The New York Times notes the frightening but seldom-reported spread of drug-resistant fungal infections, likely caused by rampant antimicrobial overprescribing and use in feed crops. Government agencies and hospitals don’t usually publicly acknowledge outbreaks because of fears of negative publicity and the fact that patients can’t do much about it anyway. You have to admire those bugs – while humanity is divided into whether it’s us or the cockroaches that run out the clock, the ever-transforming bacteria, viruses, and fungi just keep adapting to whatever we throw at them and may eventually kill us all off (if we don’t do it to ourselves first). 


A 39-year-old Villanova adjunct professor should probably have questioned why the health insurance she bought over the Internet cost her just $250 per month. The answer: it wasn’t real insurance, but instead was a short-term junk insurance plans like the White House is pitching that does not cover pre-existing conditions and pays only a fixed price for a short list of services. She says the agent for the publicly traded insurance broker lied to her about the Chubb-provided coverage even though the acceptance letter she signed made it clear that the non-ACA compliant plan doesn’t cover emergency services, either. The plan offered to pay a grand total of exactly $0 for her $22,500 worth of emergency sepsis treatment, with the hospital demanding to be paid upfront for the resulting foot amputation.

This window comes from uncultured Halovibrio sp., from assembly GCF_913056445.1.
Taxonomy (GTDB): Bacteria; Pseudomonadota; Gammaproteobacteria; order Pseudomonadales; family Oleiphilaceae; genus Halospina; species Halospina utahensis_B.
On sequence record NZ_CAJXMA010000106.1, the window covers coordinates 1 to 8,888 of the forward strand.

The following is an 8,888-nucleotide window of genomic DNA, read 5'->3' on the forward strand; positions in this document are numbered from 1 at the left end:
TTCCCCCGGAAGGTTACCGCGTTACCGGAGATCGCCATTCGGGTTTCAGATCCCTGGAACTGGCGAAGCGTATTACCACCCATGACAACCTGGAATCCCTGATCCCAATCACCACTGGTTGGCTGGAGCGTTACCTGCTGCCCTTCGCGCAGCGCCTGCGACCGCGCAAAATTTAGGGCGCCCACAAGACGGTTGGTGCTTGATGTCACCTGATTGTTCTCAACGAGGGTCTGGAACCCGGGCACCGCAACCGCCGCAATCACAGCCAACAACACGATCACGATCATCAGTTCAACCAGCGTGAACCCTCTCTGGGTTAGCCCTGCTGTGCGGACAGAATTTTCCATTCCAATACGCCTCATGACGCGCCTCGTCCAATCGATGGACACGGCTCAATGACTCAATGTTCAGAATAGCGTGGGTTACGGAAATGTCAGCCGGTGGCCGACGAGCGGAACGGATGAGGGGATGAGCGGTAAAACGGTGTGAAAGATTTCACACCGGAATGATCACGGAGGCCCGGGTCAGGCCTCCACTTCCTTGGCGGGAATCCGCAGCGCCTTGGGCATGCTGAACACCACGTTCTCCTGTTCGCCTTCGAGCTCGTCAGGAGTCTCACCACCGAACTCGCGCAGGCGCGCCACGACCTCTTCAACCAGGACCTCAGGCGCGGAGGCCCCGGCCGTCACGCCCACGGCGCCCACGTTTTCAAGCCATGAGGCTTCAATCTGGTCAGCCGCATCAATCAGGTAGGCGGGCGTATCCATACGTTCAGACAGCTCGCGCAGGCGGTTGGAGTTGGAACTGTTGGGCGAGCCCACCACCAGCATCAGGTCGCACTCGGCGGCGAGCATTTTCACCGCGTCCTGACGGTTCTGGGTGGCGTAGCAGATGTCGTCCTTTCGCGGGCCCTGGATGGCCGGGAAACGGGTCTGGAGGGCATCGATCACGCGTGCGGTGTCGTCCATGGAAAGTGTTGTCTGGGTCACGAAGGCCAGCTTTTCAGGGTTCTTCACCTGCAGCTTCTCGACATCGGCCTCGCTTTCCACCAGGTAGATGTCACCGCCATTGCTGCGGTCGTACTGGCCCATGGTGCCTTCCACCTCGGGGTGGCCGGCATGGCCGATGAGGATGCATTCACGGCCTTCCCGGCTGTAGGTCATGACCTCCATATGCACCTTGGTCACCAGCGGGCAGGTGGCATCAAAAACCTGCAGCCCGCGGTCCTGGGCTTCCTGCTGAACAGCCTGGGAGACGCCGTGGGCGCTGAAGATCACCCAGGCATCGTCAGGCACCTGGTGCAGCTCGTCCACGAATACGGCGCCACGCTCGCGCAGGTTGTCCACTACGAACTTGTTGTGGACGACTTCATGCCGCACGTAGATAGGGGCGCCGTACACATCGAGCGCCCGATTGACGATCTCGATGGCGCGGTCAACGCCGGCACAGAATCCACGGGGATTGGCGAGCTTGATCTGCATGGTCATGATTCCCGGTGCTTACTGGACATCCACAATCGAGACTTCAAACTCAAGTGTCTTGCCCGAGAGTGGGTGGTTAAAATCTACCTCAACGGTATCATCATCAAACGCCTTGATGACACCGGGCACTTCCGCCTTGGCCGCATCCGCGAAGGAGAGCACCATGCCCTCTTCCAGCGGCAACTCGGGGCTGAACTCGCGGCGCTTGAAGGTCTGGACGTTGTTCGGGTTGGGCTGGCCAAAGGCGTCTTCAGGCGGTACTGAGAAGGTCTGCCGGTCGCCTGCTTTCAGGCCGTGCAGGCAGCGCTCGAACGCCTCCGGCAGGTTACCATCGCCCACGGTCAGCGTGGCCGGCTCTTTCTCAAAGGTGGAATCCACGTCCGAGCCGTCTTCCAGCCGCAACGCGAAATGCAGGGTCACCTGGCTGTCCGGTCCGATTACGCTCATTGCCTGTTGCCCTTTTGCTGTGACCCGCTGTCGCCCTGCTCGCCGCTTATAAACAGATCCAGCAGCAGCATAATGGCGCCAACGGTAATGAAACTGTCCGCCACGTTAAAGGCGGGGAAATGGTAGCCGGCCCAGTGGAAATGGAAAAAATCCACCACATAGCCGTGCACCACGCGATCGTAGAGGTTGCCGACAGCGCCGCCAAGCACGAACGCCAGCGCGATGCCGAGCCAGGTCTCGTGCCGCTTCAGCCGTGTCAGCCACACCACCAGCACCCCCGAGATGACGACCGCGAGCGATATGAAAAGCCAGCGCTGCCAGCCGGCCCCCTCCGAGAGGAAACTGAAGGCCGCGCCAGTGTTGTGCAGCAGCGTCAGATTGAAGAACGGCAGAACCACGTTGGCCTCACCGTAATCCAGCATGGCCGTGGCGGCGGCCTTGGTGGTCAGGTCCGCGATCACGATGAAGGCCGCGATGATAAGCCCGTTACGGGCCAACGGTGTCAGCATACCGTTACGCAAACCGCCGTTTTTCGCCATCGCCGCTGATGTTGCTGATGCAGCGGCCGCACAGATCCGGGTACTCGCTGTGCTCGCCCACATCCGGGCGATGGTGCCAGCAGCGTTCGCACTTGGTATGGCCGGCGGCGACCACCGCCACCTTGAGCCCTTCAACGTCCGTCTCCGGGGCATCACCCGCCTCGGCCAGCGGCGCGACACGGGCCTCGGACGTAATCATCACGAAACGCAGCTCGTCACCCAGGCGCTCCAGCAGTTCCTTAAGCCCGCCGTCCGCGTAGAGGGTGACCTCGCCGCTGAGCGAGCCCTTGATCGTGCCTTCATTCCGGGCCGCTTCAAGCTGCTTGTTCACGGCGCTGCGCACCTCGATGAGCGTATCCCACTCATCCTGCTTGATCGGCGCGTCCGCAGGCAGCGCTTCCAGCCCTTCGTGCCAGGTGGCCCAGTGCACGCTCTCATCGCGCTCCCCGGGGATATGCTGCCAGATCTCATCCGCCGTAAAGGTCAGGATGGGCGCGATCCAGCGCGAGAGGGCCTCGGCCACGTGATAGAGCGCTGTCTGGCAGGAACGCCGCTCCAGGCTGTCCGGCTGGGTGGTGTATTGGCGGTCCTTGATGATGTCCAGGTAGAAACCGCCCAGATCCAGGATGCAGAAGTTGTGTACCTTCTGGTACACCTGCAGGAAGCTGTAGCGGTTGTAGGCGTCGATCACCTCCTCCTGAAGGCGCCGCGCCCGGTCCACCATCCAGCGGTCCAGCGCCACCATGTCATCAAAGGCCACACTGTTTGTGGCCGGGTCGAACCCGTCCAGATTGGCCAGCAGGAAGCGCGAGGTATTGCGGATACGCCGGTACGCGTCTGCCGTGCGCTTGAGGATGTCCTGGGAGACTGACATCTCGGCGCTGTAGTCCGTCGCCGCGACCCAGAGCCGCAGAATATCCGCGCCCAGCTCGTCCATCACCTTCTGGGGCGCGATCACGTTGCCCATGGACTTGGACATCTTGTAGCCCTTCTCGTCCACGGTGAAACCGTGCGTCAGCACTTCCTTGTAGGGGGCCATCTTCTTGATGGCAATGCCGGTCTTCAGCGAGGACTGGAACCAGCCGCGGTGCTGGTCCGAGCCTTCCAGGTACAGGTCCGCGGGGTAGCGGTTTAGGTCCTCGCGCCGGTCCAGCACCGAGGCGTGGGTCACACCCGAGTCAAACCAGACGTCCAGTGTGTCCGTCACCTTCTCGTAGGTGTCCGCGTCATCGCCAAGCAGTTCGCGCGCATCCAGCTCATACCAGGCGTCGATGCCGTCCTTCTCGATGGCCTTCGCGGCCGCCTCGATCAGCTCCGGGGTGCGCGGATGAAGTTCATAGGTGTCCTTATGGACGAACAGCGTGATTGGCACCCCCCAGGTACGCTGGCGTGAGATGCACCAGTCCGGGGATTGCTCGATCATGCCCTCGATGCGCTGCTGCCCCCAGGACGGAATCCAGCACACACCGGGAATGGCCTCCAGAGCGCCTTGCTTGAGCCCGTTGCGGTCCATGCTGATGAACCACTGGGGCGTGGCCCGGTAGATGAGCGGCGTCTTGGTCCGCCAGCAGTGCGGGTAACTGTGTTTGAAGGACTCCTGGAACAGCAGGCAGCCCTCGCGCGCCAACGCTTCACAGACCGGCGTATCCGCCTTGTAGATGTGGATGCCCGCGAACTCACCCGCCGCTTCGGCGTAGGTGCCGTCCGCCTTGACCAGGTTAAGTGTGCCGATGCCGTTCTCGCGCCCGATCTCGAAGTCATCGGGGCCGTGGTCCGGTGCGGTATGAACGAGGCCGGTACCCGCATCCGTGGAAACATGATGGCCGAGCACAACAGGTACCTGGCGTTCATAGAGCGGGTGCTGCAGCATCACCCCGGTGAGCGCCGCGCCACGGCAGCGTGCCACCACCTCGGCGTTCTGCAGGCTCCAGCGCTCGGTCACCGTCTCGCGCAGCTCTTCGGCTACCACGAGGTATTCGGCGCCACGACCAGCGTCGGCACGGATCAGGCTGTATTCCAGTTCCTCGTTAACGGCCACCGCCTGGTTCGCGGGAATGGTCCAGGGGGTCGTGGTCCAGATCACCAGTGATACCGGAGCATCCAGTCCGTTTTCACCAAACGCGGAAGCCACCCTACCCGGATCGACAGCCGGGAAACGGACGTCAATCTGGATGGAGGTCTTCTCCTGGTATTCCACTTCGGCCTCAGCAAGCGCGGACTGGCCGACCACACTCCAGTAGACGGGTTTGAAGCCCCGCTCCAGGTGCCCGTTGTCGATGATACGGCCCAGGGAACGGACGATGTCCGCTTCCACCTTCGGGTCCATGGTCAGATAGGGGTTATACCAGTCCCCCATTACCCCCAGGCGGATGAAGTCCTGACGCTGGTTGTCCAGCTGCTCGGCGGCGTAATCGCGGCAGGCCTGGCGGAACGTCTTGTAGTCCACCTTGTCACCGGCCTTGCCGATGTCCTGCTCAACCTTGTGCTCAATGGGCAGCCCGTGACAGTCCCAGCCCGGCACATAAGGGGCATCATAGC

Sponsor Updates

  • MDLive and Redox will exhibit at ATA 2019 April 14-16 in New Orleans.
  • Meditech, Mobile Heartbeat, PatientSafe Solutions, and Clinical Computer Systems, developer of the Obix perinatal data system, will exhibit at AONE April 10-13 in San Diego.
  • NextGate and ROI Healthcare Solutions will exhibit at Cerner SERUG April 9-12 in St. Pete Beach, FL.
  • The local paper covers PatientPing’s partnership with the Lewis and Clark Information Exchange.
  • PerfectServe, Voalte, and Vocera will exhibit at ANIA April 10-13 in Las Vegas.
  • PreparedHealth will exhibit at ACMA April 13-17 in Seattle.
  • Optimum Healthcare IT announces a refreshed brand identity.
  • Sansoro Health releases a new podcast, “Pigs, Pain Management & Palliative Care.”
  • Surescripts will exhibit at the EClinicalWorks Health Center Summit April 9-11 in Boston.
  • TriNetX acquires Custodix NV’s InSite network, establishing the world’s largest clinical research network.
  • Wellsoft will exhibit at the Texas Organization of Rural and Community Hospitals event April 10-12 in Dallas.

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Currently there are "13 comments" on this Article:

  1. Cerner rev cycle has been “getting there” for at least 10 years. Don’t know if they’ll get there but they’re clinical installs have been tanking ever since the dod and va acquired the company … or rather acquired their ehr.

    • Cerner has not matured despite attempts. Provider based billing not strong. Lots of go live and post live remediation issues.

      • One of the main drivers for the Siemens acquisition was for their Soarian Financials Rev Cycle solution. It’s a superior product and will likely either supplant Mill rev cycle at some point or just have it’s form and functionality merged (either of which would be a big step forward).